• Comment Some resources for exploring this question include:
    • Foundation for Moral Law, Judge Roy Moore's organization and website, "Defending our Inalienable Right to Publicly Acknowledge God."
    • Court decision removing Moore from office (which states "Indeed, we recognize that the acknowledgment of God is very much a vital part of the public and private fabric of our country")
    • The real history of the Ten Commandments project Website about the partnership between Cecil B. DeMille and the Fraternal Order of Eagles, which placed many Ten Commandments monuments in public places
    • ACLU's website explaining their viewpoint on Ten Commandments cases: "A Christian cross that is fully visible from a public sidewalk is constitutionally protected when placed in front of a church. But if that same cross were moved across the street and placed in front of city hall, it would violate the Constitution." Dpbsmith 16:42, 18 January 2007 (EST)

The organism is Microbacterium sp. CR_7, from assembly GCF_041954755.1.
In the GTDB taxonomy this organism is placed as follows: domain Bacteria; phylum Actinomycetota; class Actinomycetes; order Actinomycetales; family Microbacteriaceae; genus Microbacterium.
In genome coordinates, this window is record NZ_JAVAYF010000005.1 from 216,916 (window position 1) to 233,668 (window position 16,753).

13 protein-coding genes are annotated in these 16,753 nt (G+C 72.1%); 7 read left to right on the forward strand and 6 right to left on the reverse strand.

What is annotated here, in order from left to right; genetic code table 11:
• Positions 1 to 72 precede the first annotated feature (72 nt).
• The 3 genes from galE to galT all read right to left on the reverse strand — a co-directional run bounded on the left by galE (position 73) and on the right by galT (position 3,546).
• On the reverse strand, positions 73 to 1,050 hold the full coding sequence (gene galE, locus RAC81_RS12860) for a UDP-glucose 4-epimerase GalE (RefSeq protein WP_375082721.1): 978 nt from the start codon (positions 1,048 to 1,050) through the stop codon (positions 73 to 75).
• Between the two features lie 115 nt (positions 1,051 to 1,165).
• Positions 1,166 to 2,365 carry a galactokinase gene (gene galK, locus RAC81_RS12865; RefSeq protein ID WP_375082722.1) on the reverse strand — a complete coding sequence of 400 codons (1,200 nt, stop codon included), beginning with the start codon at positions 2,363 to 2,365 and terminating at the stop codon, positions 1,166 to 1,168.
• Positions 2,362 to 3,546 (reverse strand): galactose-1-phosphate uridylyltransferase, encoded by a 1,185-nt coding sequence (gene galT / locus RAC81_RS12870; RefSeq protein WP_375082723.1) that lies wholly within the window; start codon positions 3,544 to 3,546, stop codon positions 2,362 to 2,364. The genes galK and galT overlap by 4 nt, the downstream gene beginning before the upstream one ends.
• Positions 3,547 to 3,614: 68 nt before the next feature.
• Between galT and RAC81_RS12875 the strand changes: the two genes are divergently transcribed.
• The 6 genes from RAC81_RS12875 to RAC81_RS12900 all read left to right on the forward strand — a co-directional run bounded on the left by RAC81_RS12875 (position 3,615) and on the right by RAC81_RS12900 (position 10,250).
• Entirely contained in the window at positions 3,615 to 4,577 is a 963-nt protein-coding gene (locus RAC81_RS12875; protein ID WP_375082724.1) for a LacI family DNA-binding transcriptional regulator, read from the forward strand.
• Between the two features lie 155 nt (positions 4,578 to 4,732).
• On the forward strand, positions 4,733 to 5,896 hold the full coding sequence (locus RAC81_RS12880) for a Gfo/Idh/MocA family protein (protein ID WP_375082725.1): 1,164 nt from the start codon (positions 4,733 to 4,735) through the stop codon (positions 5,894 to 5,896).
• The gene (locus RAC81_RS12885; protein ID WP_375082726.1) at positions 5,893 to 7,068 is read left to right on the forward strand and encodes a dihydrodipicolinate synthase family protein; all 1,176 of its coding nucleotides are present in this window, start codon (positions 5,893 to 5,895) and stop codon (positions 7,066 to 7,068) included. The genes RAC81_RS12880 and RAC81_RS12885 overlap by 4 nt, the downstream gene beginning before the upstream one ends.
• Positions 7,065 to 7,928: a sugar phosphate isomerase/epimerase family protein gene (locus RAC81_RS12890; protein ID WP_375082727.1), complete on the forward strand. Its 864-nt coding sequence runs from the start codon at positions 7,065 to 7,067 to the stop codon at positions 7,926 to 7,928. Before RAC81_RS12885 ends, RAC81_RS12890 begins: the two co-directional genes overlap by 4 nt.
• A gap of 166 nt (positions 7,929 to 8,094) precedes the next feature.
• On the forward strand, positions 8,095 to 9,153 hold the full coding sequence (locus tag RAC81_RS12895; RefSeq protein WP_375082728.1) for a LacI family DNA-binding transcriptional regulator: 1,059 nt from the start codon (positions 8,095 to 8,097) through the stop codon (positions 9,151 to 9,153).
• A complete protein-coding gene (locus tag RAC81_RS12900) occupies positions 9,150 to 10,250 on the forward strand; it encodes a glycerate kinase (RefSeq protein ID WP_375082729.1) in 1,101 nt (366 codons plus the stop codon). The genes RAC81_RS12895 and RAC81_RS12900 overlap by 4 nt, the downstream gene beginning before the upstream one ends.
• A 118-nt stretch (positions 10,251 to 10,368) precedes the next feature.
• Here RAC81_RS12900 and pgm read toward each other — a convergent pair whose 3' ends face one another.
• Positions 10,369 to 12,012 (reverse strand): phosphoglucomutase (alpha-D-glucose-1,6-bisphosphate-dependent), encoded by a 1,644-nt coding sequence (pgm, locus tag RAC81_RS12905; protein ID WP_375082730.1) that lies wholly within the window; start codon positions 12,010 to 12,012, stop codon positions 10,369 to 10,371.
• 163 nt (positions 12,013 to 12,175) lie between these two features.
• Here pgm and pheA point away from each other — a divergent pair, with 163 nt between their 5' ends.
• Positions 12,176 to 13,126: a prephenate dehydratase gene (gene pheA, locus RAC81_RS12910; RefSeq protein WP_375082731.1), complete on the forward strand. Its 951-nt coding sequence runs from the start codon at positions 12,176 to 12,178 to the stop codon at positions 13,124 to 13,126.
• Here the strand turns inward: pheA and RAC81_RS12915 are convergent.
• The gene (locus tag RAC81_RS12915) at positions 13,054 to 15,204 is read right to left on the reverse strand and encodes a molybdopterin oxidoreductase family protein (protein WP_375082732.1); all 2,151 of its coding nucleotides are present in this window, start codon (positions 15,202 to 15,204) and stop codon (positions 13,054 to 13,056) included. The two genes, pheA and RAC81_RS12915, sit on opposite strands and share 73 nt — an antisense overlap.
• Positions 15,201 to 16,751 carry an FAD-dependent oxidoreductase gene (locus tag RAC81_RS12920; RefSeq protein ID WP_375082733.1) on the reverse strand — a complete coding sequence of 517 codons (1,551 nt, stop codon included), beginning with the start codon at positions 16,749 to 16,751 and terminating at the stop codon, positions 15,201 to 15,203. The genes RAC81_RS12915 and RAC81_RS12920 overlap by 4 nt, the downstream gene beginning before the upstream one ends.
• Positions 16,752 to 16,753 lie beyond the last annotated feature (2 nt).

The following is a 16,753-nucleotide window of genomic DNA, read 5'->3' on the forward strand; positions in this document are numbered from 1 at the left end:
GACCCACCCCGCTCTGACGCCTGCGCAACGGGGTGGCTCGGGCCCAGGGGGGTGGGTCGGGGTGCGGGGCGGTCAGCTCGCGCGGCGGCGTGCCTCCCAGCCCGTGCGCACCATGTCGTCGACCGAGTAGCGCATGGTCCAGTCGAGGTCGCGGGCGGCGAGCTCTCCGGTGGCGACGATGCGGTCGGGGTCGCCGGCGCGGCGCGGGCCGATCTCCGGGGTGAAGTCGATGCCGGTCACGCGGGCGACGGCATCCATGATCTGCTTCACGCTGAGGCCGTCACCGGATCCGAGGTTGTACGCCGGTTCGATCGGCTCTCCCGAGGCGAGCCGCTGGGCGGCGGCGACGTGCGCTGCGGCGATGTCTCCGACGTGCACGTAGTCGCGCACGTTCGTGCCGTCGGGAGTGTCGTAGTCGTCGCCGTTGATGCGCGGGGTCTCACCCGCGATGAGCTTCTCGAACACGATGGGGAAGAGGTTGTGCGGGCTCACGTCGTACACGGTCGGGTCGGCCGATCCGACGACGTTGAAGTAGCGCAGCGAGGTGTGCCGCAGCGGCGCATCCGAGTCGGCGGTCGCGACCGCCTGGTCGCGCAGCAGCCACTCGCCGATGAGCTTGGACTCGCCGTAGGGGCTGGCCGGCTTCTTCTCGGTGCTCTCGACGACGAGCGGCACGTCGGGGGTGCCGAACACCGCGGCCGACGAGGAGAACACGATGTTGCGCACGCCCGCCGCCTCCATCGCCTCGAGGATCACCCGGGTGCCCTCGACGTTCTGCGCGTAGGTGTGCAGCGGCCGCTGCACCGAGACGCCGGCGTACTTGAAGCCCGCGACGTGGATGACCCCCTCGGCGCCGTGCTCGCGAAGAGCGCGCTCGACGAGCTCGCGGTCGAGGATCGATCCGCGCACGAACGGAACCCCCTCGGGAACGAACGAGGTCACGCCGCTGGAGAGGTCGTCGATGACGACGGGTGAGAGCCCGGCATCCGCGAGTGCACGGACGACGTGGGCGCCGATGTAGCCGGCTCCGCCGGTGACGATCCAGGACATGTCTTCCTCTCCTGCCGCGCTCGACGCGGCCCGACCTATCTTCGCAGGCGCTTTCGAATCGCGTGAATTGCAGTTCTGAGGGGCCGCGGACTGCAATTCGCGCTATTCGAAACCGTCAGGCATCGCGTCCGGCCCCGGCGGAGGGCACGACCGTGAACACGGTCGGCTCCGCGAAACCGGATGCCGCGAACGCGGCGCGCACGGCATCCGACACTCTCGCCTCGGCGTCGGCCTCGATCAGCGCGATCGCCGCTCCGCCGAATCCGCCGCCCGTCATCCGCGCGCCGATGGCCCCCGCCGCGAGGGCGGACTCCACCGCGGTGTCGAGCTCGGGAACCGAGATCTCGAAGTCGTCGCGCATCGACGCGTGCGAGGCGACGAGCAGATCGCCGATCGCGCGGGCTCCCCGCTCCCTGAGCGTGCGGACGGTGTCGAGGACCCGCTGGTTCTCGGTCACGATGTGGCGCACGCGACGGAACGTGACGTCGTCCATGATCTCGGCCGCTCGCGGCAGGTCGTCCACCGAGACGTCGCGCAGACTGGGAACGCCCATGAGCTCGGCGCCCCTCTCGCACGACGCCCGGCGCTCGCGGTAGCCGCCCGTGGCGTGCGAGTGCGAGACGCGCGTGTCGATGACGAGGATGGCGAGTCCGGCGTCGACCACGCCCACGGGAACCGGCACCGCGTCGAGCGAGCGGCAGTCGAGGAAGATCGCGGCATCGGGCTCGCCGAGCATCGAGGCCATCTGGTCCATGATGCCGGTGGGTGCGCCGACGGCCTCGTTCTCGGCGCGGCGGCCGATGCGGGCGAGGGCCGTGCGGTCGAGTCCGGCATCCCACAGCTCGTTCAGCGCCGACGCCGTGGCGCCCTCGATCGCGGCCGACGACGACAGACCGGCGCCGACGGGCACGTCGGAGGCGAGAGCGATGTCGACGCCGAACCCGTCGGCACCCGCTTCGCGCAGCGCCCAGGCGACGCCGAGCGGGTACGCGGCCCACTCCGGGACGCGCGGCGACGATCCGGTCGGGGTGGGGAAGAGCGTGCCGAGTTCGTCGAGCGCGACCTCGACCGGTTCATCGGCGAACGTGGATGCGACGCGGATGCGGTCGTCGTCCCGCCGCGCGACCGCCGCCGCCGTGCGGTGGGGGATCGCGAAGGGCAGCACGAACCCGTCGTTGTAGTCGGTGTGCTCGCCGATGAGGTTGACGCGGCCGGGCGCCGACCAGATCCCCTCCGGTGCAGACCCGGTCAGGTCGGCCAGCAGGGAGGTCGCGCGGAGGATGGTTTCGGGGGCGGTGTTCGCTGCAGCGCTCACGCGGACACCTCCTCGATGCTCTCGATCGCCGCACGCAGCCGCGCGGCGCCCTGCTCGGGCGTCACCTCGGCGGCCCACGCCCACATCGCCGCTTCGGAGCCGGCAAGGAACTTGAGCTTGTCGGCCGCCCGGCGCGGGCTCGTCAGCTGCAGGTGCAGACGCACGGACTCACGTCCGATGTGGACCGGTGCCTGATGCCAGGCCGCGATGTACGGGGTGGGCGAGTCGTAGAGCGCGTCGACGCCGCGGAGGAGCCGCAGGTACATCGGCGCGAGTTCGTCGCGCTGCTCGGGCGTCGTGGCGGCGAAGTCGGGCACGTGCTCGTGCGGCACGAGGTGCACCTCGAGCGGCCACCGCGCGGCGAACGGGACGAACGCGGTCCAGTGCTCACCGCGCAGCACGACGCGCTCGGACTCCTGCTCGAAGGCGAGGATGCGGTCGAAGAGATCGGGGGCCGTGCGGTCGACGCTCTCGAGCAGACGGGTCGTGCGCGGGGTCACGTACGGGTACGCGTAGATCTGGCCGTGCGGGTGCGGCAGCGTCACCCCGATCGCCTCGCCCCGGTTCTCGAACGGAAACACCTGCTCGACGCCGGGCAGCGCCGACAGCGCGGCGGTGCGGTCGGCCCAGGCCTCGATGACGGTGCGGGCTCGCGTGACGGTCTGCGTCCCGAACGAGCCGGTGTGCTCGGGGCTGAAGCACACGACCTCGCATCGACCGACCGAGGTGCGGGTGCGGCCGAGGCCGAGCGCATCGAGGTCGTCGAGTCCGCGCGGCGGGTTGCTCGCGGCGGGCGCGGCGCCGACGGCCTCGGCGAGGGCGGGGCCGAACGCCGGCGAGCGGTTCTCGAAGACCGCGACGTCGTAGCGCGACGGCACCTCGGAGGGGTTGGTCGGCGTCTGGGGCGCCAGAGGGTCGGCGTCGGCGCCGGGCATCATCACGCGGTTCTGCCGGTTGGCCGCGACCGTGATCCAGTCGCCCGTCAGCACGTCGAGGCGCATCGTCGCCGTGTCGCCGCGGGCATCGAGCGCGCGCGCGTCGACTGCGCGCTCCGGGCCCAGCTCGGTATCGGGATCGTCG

• The ACLU is clearly wrong on this one. The first Amendment to the Constitution states: "Congress shall make no law respecting an establishment of religion, or prohibiting the free exercise thereof" regulation of the display of the 10 commandments is unconstitutional because it is a prohibition of the free exercise of religion. --TimSvendsen 18:28, 18 January 2007 (EST)
    • Perhaps the ACLU is wrong, but I doubt that they are "clearly" wrong. If the issue were clear, it would not be controversial. Since the ACLU has won some of these cases, some judges must have thought some cases of this kind were not "clear." Dpbsmith 07:32, 21 January 2007 (EST)

Reply: I don't quite agree with your argument. The ACLU has an agenga; they are trying to remove religious symbols from public display. Despite the fact that allowing a public display of the 10 commandments is clearly protected by the constitution, the ACLU still fights it because it is against their agenda. This is why (I believe at any rate) that people call the constitution an "evolving document" and why the 1st ammendment is re-interpreted "eperation of church and state"; The only hope for the ACLU is to reduce clarity.